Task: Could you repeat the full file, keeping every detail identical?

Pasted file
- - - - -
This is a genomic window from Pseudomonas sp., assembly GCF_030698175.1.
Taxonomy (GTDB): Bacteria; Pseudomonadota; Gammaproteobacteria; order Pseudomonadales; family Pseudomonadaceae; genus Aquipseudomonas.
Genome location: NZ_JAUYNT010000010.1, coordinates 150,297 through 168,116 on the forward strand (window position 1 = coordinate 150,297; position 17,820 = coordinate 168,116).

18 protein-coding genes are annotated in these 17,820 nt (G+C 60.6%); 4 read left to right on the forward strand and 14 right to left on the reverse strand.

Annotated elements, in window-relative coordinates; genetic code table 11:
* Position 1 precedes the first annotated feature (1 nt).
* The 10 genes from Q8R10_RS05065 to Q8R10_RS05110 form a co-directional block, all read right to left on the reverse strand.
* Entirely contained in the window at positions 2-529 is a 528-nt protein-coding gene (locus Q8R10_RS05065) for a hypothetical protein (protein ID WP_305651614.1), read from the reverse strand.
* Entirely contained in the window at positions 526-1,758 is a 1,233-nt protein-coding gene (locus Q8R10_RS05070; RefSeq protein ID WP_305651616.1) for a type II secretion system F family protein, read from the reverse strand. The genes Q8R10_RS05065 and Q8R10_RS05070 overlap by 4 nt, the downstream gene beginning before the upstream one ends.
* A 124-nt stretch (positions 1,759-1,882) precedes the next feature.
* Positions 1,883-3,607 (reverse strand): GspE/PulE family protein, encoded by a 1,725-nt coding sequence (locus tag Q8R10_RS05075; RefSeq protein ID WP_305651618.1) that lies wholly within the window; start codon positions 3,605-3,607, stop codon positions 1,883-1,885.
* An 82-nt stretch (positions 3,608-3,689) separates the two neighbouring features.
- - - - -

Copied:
This is a genomic window from Pseudomonas sp., assembly GCF_030698175.1.
Taxonomy (GTDB): Bacteria; Pseudomonadota; Gammaproteobacteria; order Pseudomonadales; family Pseudomonadaceae; genus Aquipseudomonas.
Genome location: NZ_JAUYNT010000010.1, coordinates 150,297 through 168,116 on the forward strand (window position 1 = coordinate 150,297; position 17,820 = coordinate 168,116).

18 protein-coding genes are annotated in these 17,820 nt (G+C 60.6%); 4 read left to right on the forward strand and 14 right to left on the reverse strand.

Annotated elements, in window-relative coordinates; genetic code table 11:
* Position 1 precedes the first annotated feature (1 nt).
* The 10 genes from Q8R10_RS05065 to Q8R10_RS05110 form a co-directional block, all read right to left on the reverse strand.
* Entirely contained in the window at positions 2-529 is a 528-nt protein-coding gene (locus Q8R10_RS05065) for a hypothetical protein (protein ID WP_305651614.1), read from the reverse strand.
* Entirely contained in the window at positions 526-1,758 is a 1,233-nt protein-coding gene (locus Q8R10_RS05070; RefSeq protein ID WP_305651616.1) for a type II secretion system F family protein, read from the reverse strand. The genes Q8R10_RS05065 and Q8R10_RS05070 overlap by 4 nt, the downstream gene beginning before the upstream one ends.
* A 124-nt stretch (positions 1,759-1,882) precedes the next feature.
* Positions 1,883-3,607 (reverse strand): GspE/PulE family protein, encoded by a 1,725-nt coding sequence (locus tag Q8R10_RS05075; RefSeq protein ID WP_305651618.1) that lies wholly within the window; start codon positions 3,605-3,607, stop codon positions 1,883-1,885.
* An 82-nt stretch (positions 3,608-3,689) separates the two neighbouring features.